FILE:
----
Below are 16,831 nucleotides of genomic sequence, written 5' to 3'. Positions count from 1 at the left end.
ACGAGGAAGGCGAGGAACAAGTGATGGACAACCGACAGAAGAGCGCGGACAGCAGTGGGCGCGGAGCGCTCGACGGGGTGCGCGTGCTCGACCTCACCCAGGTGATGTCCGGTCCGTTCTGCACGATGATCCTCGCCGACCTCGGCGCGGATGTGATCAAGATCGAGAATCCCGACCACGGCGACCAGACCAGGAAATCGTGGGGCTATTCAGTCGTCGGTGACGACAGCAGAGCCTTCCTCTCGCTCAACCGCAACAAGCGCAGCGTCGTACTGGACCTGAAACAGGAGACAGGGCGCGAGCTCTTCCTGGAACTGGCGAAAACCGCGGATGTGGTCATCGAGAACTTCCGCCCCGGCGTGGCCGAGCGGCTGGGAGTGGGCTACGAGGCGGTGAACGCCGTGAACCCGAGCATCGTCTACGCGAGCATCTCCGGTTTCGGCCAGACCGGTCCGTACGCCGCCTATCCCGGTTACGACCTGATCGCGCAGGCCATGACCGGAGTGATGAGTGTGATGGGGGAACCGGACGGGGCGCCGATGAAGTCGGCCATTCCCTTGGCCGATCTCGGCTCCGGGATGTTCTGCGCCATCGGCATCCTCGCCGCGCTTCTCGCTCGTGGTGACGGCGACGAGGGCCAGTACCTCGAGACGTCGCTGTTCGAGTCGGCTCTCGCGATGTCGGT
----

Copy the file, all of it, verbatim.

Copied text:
Below are 16,831 nucleotides of genomic sequence, written 5' to 3'. Positions count from 1 at the left end.
ACGAGGAAGGCGAGGAACAAGTGATGGACAACCGACAGAAGAGCGCGGACAGCAGTGGGCGCGGAGCGCTCGACGGGGTGCGCGTGCTCGACCTCACCCAGGTGATGTCCGGTCCGTTCTGCACGATGATCCTCGCCGACCTCGGCGCGGATGTGATCAAGATCGAGAATCCCGACCACGGCGACCAGACCAGGAAATCGTGGGGCTATTCAGTCGTCGGTGACGACAGCAGAGCCTTCCTCTCGCTCAACCGCAACAAGCGCAGCGTCGTACTGGACCTGAAACAGGAGACAGGGCGCGAGCTCTTCCTGGAACTGGCGAAAACCGCGGATGTGGTCATCGAGAACTTCCGCCCCGGCGTGGCCGAGCGGCTGGGAGTGGGCTACGAGGCGGTGAACGCCGTGAACCCGAGCATCGTCTACGCGAGCATCTCCGGTTTCGGCCAGACCGGTCCGTACGCCGCCTATCCCGGTTACGACCTGATCGCGCAGGCCATGACCGGAGTGATGAGTGTGATGGGGGAACCGGACGGGGCGCCGATGAAGTCGGCCATTCCCTTGGCCGATCTCGGCTCCGGGATGTTCTGCGCCATCGGCATCCTCGCCGCGCTTCTCGCTCGTGGTGACGGCGACGAGGGCCAGTACCTCGAGACGTCGCTGTTCGAGTCGGCTCTCGCGATGTCGGT